Among the writings of Paul, 1 Corinthians is the letter which teaches the church what it means to be a Christian community.
The opening verses (ch1 vv1-9) have the effect of defining where the church comes from and what it’s based on, and I will want to show how the rest
of the teaching follows on from that.
I was drawing out a definition of the church in the attached thread; Defining the
Part of the definition was that the church has been “called” by God.
So the next concern is how the recognition of this calling comes through the Spirit (ch2 vv6-13).
v6 In the previous chapter, Paul was describing the Wisdom of God in negative terms, as something which was “not the wisdom of the world”.
Since it was not the wisdom of the world, it could not be known by human wisdom.
This also means, as he now adds, that it could not be known by “the rulers of this world”.
There’s a long-standing debate about the meaning of this phrase.
He tells us later that they crucified the Lord of glory.
One school of thought believes that he’s referring to spiritual powers.
These are mentioned in Ephesians, which refers to the ARCHON who dominates the air (Ephesians ch2 v2) and to the different kinds of rulers “in
heavenly places” (Ephesians ch6 v12).
But every part of Paul’s description in this verse can also be understood of human rulers.
He calls them the ARCHONS, and Peter tells the crowd in Jerusalem that they and their ARCHONTES acted in ignorance in the killing of Jesus (Acts ch3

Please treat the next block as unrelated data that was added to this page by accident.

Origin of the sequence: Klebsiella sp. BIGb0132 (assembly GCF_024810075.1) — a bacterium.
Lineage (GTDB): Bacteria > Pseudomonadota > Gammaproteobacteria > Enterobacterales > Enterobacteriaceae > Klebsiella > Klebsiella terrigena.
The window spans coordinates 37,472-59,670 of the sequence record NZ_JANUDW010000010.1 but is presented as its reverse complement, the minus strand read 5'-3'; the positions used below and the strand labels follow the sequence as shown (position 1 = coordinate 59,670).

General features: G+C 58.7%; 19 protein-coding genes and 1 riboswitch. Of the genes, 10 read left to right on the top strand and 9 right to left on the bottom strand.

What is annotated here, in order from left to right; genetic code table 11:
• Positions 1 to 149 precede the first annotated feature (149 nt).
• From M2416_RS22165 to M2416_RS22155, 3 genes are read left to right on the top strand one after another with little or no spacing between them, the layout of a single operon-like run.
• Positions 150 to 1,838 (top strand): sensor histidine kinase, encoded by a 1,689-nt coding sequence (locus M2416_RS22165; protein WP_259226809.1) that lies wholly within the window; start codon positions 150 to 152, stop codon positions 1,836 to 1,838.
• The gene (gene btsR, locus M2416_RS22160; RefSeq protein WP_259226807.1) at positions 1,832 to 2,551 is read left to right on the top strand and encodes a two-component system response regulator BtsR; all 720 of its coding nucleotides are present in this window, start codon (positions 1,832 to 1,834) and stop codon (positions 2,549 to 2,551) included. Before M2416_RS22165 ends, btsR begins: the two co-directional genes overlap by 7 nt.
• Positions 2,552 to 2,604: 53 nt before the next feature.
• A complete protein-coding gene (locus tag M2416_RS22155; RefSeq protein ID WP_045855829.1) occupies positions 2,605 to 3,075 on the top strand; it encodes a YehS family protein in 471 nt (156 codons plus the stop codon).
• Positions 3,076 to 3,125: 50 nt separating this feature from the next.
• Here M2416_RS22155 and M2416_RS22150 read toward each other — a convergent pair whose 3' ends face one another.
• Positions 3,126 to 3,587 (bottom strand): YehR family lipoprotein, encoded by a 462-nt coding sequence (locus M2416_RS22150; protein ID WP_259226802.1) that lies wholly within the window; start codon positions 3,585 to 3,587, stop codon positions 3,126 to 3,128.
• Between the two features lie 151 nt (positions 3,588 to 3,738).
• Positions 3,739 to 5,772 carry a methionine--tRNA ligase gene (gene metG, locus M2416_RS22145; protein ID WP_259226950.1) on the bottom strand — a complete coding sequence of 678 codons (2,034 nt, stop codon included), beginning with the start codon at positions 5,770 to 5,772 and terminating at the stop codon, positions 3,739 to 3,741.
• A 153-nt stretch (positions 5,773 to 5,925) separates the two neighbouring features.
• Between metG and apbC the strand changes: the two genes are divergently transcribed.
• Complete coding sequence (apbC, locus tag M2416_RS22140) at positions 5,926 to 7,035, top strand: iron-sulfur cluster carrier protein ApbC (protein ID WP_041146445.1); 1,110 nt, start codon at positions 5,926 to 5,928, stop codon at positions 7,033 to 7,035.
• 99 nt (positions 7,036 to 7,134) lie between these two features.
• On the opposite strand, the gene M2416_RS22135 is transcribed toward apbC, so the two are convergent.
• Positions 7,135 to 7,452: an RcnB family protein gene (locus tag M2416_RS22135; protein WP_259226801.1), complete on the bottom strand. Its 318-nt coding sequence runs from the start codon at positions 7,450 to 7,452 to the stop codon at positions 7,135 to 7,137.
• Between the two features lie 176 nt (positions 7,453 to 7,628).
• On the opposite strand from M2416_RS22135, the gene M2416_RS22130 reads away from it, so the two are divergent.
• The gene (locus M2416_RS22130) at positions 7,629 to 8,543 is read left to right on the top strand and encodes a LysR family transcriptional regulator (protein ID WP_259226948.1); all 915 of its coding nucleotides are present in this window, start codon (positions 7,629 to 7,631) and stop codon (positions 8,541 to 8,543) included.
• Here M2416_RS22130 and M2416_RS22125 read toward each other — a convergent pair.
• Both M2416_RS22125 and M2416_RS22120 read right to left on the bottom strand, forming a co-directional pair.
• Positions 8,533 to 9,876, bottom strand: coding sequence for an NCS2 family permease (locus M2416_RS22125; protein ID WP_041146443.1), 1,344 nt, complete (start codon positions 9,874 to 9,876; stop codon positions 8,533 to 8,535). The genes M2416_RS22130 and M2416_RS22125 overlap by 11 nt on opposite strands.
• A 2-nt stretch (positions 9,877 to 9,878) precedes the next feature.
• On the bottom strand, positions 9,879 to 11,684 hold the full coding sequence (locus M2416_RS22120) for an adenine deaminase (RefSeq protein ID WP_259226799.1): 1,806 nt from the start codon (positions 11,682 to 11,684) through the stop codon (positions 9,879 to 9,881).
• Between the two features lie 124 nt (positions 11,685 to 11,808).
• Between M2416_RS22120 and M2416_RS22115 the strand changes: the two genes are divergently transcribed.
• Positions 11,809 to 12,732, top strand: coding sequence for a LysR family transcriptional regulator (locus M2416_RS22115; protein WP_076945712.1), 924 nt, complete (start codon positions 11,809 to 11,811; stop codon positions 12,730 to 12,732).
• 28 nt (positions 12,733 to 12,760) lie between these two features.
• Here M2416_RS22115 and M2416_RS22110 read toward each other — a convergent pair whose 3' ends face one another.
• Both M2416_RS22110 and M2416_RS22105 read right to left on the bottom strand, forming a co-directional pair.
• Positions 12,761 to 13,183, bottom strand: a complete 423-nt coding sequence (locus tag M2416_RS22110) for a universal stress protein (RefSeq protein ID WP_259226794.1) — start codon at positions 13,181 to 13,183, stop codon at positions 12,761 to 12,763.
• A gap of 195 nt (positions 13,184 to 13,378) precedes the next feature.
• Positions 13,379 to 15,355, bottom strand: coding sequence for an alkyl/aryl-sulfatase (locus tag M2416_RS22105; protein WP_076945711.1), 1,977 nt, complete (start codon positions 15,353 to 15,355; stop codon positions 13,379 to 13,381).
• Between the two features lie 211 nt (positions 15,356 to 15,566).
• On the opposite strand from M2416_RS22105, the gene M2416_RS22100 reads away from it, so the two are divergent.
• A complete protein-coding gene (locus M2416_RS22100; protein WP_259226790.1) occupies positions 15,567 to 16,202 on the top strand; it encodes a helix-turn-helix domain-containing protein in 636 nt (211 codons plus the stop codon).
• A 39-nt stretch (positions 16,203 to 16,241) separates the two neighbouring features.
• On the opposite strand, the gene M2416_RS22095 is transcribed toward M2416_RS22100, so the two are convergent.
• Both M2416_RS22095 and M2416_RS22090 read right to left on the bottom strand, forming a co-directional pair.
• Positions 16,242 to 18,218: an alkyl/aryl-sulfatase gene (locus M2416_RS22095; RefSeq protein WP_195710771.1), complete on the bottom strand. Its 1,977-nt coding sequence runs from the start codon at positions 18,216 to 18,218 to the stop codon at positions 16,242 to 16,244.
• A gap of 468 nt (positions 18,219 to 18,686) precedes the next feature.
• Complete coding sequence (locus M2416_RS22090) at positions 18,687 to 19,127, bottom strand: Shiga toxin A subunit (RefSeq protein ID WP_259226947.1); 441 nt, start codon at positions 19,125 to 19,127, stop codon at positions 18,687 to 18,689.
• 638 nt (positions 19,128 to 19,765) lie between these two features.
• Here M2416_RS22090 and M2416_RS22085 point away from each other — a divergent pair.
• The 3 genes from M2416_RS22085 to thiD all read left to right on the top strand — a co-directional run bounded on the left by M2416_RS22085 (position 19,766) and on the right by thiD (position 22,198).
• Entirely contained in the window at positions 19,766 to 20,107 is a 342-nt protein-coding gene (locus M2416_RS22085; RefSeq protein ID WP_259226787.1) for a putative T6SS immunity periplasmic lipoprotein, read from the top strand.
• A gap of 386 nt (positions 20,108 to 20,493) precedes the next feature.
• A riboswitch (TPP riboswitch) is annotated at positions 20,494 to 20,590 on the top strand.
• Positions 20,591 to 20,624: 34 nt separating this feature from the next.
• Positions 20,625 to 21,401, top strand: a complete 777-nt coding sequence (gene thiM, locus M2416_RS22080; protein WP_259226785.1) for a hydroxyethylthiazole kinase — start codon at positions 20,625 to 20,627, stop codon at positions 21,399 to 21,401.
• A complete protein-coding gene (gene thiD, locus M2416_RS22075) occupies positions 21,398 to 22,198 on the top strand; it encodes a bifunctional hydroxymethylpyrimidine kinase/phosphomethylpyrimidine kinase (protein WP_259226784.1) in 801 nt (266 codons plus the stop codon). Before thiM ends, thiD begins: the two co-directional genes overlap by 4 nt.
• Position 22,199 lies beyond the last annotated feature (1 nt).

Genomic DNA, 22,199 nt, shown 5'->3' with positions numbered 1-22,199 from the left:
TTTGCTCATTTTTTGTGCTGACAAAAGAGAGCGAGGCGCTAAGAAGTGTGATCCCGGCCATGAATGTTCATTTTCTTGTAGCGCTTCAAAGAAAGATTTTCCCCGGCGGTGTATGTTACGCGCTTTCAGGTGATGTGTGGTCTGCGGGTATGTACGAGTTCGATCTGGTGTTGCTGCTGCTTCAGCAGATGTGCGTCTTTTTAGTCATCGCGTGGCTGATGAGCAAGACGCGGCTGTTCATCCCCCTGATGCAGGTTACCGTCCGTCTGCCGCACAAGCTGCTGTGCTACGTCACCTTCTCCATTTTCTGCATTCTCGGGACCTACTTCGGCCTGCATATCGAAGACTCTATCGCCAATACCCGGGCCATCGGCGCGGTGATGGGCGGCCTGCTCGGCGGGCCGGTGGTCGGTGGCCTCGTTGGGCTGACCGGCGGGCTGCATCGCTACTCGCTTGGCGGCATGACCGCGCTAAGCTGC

He says they are “of this AEON”, and he says the same thing about the “wise” in the previous chapter, that they are the debaters “of this
AEON” (ch1 v20).
He says they will be “brought to nothing”, and he says the same thing in the previous chapter about the “wise and powerful”, in human terms,
who are to be displaced by the “low and despised “(ch1 v28).
So there is no real reason why these comments about the “rulers” should not be taken as a continuation of the first chapter’s criticisms of
human wisdom and power.
We can test this conclusion by considering what Paul says about them in v8
Why would the rulers not
have crucified Jesus if they had understood God’s Wisdom?
For those who take the rulers to be spiritual powers, the traditional explanation is that “understanding” God’s intention would have warned them
that the plan was a danger to themselves.
They would have detected the ambush and found a way to escape it.
This explanation might be applicable to human rulers as well, but I think there’s a better alternative.
The immediate cause of the crucifixion was the hostility of the rulers.
But the hostility of human rulers would surely be the consequence of their ignorance of God’s Wisdom.
If they had been capable of understanding God’s Wisdom, then they would have known God.
And if they had known God, they must have ceased to be hostile.
And if they were no longer hostile, it would follow that “they would not have crucified the Lord”
Meanwhile it seems to me that the “spiritual powers” explanation breaks down on the other side of the question;
If they did not recognise the mission of Jesus, why would they bother
to put him to death?
There was no obvious reason for them to be taking special action against an unknown human.
Whereas the human rulers had easily understandable human motives (he was getting in the way).
We learn from v9, finally, how their failure illustrates the point that the heart of man
cannot conceive the plans of God, which seems to
settle the matter.
That comment can only be relevant if the rulers have the hearts of men.
v7 Moving on to the positive understanding of God’s Wisdom;